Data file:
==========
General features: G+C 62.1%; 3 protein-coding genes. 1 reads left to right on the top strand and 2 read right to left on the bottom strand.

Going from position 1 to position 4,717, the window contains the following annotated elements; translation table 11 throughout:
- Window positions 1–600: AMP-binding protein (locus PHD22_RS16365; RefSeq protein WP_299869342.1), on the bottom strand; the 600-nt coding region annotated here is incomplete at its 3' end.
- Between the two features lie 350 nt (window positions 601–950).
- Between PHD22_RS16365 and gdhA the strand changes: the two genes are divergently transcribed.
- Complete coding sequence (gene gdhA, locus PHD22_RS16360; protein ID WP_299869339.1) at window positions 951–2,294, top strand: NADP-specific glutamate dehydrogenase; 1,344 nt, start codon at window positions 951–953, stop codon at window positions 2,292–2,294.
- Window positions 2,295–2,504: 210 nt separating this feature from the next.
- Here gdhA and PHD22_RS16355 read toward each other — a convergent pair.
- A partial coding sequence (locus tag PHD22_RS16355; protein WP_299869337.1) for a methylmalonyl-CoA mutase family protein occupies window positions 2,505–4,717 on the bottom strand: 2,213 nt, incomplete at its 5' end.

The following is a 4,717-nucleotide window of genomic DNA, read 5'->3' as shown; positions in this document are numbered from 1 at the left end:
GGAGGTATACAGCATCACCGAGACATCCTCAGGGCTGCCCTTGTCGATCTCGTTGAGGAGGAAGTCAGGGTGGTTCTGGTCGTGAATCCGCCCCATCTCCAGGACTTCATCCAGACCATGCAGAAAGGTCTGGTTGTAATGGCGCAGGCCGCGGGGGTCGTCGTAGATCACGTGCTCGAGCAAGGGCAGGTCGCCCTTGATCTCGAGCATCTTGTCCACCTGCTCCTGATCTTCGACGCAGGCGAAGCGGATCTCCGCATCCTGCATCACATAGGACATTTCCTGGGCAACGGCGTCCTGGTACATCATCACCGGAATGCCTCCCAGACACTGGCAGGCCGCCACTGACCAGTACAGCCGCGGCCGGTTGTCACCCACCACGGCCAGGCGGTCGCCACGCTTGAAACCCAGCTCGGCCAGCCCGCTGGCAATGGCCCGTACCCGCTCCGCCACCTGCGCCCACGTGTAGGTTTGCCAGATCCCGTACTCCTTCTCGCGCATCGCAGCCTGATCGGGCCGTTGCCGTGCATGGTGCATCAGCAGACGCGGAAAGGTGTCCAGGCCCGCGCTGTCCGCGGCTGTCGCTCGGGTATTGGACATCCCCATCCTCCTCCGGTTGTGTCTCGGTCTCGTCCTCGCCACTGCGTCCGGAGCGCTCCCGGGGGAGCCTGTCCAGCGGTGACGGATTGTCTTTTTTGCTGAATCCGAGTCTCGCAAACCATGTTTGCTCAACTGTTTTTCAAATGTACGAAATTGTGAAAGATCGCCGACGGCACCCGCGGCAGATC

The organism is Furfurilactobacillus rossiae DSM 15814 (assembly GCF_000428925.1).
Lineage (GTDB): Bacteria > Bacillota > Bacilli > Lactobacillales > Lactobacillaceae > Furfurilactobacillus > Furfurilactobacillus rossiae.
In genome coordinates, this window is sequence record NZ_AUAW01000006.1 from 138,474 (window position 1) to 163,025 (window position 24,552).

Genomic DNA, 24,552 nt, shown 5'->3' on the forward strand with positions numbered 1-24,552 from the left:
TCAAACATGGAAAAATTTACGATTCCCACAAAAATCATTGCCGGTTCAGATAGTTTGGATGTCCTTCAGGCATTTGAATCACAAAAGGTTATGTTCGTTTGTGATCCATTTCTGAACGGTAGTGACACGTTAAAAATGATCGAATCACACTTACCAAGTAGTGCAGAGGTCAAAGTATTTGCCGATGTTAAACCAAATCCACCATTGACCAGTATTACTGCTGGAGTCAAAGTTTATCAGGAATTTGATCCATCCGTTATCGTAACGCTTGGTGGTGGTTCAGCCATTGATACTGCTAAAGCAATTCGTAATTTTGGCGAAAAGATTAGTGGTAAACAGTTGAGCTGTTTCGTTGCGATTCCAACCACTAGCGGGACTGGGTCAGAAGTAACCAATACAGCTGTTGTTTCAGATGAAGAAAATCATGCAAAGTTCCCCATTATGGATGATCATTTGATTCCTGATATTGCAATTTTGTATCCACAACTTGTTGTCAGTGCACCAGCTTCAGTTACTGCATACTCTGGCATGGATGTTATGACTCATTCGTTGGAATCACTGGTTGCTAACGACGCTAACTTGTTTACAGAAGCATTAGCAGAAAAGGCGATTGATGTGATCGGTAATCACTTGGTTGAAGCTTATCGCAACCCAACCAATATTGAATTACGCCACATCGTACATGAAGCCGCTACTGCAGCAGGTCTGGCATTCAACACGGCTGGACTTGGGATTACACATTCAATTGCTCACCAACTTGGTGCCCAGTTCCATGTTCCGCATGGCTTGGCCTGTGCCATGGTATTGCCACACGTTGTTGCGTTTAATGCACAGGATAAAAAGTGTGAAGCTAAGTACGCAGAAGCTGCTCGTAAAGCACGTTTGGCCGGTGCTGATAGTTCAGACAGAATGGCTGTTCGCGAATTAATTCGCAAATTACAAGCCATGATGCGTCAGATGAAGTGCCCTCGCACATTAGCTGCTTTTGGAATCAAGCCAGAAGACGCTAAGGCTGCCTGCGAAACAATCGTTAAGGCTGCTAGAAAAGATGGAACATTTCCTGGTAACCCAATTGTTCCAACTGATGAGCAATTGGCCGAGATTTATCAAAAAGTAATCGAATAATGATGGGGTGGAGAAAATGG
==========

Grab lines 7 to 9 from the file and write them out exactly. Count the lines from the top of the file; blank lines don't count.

- Window positions 2,295–2,504: 210 nt separating this feature from the next.
- Here gdhA and PHD22_RS16355 read toward each other — a convergent pair.
- A partial coding sequence (locus tag PHD22_RS16355; protein WP_299869337.1) for a methylmalonyl-CoA mutase family protein occupies window positions 2,505–4,717 on the bottom strand: 2,213 nt, incomplete at its 5' end.